There are a lot of lonely people out there. Let’s show them that someone cares.

Monday, February 22, 2016

Four things I wish someone had told me when I was depressed.

I was very excited to have a piece I wrote published on The Mighty, which is a great resource for people sharing their personal experiences and lessons learned from dealing with mental illness, disability, and other issues in their own life or a loved one's. The piece was edited, of course, though since I'm a little long-winded (and maybe got too vindictive...?) which made me a little sad. It feels like less of my own work. So I thought I would publish the original piece here.

But first, here's the link to the published article: http://themighty.com/2016/02/4-things-i-wish-someone-told-me-when-i-was-struggling-with-depression/ 

And below is what I originally sent in:

A Letter to Myself a Year Ago
By Becca Joy
I’ve been meaning for some time to write a piece reflecting on my experience with a severe bout of depression last year. I had struggled with depression since my early adolescence, but a bad reaction to (ironically) the antidepressant I was taking put me into a worse state of physical and mental depression than I had ever been before, all while living at university several hours from home. When I realized that it was this week a year ago that I had to leave college unexpectedly for about a week and go home because things had gotten so bad, I was inspired to write a few things that I wish I could have heard at that time when life looked so bleak.
1.       People will be oddly silent when you tell them what’s going on for real, which is disappointing and hurtful. They don’t know what to say. It is a lot to take in, after all. They feel uncomfortable. They are young. It’s lame of them to do and it will make you will feel even lonelier. I’m so sorry. But you are strong and self-reliant and there will be a few people who try to help. No one can fix you, but eventually you and your family will figure out the changes that need to be made that will help life slowly get better, and though the struggle will never fully fade, you will be a survivor, even if people don’t recognize the battle. Don’t forget your own strength and don’t let other people’s weakness keep you from being honest.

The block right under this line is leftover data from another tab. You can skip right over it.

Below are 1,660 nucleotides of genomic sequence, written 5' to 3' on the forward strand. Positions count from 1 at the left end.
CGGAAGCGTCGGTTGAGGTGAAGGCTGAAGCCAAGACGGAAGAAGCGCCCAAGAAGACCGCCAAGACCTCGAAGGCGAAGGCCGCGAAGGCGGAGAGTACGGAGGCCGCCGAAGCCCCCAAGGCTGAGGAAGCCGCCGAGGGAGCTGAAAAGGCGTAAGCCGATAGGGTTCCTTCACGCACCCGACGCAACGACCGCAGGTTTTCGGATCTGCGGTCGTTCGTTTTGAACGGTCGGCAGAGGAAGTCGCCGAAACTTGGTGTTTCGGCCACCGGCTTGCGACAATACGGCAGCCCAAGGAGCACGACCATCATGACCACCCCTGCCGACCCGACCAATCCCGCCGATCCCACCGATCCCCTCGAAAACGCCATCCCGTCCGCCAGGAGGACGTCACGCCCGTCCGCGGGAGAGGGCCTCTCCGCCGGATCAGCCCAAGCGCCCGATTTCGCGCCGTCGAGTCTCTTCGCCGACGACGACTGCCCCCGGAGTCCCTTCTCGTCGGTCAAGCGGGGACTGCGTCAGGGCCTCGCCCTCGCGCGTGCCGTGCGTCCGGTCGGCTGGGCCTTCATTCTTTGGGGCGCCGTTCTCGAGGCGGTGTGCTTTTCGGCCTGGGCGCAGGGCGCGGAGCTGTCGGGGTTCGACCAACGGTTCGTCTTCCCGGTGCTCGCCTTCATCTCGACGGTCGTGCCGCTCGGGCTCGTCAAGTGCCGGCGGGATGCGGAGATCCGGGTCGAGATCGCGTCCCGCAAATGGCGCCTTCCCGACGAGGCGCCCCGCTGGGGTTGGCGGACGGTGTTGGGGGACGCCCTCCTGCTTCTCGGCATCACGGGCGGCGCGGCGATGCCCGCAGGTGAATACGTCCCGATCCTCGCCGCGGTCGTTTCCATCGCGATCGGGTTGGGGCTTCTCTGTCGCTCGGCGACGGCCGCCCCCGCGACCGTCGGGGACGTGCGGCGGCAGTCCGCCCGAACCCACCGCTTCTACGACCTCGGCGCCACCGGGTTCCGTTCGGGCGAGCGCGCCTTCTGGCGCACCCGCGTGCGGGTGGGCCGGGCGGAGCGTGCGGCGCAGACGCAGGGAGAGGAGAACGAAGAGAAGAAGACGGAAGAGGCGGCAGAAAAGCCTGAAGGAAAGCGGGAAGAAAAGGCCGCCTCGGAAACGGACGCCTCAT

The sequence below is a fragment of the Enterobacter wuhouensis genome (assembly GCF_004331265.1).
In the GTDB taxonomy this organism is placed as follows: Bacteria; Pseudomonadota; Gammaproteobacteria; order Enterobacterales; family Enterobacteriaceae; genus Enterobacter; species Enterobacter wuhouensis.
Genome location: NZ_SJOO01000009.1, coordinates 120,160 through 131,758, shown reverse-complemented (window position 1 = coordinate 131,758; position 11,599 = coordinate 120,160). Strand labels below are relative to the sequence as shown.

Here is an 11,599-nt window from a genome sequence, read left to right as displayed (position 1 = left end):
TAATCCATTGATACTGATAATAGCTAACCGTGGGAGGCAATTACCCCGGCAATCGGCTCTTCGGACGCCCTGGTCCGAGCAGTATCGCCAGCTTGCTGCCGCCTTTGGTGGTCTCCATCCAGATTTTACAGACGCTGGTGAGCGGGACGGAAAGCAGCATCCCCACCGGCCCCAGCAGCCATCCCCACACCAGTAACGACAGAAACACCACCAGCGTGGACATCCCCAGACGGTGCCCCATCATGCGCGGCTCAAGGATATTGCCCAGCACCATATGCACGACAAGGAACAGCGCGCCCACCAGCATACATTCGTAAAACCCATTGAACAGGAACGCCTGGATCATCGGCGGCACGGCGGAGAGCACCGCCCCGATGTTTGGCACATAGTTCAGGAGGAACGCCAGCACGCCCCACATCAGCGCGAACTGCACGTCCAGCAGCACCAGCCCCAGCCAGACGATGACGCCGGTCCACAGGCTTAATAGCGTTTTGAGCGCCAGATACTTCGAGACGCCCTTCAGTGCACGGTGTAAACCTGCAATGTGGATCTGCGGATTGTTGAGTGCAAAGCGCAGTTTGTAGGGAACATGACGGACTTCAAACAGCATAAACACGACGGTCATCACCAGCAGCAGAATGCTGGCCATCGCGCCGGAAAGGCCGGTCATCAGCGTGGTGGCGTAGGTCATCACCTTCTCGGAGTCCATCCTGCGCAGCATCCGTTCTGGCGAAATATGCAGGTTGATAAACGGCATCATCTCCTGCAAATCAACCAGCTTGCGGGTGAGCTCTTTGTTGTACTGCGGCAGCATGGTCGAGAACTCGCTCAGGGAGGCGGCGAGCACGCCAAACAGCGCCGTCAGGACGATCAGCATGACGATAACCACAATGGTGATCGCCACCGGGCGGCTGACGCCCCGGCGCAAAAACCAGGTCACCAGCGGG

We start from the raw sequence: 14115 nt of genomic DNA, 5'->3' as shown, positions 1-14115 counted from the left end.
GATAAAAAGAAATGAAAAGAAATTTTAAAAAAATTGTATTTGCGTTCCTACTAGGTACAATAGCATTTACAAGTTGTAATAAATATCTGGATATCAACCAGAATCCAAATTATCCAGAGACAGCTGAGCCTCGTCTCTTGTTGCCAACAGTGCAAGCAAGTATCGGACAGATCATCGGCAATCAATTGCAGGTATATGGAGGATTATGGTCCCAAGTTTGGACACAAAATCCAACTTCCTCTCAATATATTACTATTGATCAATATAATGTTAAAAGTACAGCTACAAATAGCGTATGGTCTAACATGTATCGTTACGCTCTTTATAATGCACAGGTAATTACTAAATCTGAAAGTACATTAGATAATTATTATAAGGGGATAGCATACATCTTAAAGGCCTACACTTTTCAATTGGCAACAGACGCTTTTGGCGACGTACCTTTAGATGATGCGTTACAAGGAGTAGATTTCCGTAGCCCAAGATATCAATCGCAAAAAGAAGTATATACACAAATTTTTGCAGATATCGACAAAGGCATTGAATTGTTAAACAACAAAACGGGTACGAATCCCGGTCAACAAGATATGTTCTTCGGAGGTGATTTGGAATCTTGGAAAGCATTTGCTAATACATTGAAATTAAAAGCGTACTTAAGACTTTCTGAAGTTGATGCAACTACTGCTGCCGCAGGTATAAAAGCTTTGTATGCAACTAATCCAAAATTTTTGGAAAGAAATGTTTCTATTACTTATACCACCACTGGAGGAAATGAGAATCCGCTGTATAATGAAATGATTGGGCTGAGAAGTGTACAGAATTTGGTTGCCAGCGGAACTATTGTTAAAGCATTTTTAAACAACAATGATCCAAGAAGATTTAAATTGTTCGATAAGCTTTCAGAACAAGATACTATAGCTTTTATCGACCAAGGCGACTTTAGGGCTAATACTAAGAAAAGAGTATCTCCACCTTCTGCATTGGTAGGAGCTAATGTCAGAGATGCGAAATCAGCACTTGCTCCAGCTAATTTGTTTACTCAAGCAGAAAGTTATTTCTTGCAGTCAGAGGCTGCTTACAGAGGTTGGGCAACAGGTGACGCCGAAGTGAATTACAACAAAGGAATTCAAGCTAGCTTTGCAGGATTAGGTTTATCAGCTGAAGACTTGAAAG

2.       You have value even if you are ignored, excluded, glossed over, belittled, and rejected. Even though you like yourself deep down, you question your value and put yourself down because others don’t seem to care about you or think you’re good enough. Your mind goes in circles trying to figure out why you didn’t get chosen for that club or elected for that office or asked out by that boy. Why people ignore you or don’t seem interested in being friends. People can be lame, selfish, and cliquish. I’m sorry about that, self. It really sucks and will frustrate you for the rest of your life. But you are strong and talented and you will find your place one day. People don’t have to recognize your strength and value for it to be true. You wouldn’t stand to see other people’s value belittled, so why do you berate and abuse yourself?
3.       People may even be total jerks sometimes, but that is a reflection on who they are, not who you are. The underhanded digs friends sometimes make about how you sleep all the time. You know that you can’t help how constantly exhausted you feel, that something has changed inside your body. So don’t let their lack of compassion get to you. If they were a real friend, they would be concerned, not critical. And that supposed friend who says you don’t deserve for a guy to be nice to you just because you’re nice to him? That says a world about what kind of person he is, so don’t believe a word of it. The guy you like who subtly puts you down for as many times as he says something kind of nice? He is insecure and immature and you deserve better. You were kind and reached out to help all of these people who have insulted and ignored you and that is a reflection on your character. Don’t let others’ insecurity dictate your value.
4.      It will be a long journey to healing, and you will lose a lot that is precious to you, but you will also gain so much. While it has been undeniably painful to have so many doors closed in your face and you will ultimately have to give up a dream you had and leave the school you had such high hopes for being happy at, you will eventually find new opportunities and blessings in the unexpected detour you are forced to take. You will have a story to tell. You will develop a more compassionate heart. You will learn to live a healthier life. You will find new dreams to chase.
For anyone else out there who is struggling, here are some words I wish I could have heard when I felt there was no hope: Your life matters. You are valuable. Your life is worth living. Your problems are legitimate. You are not alone. You deserve better.  You are loved.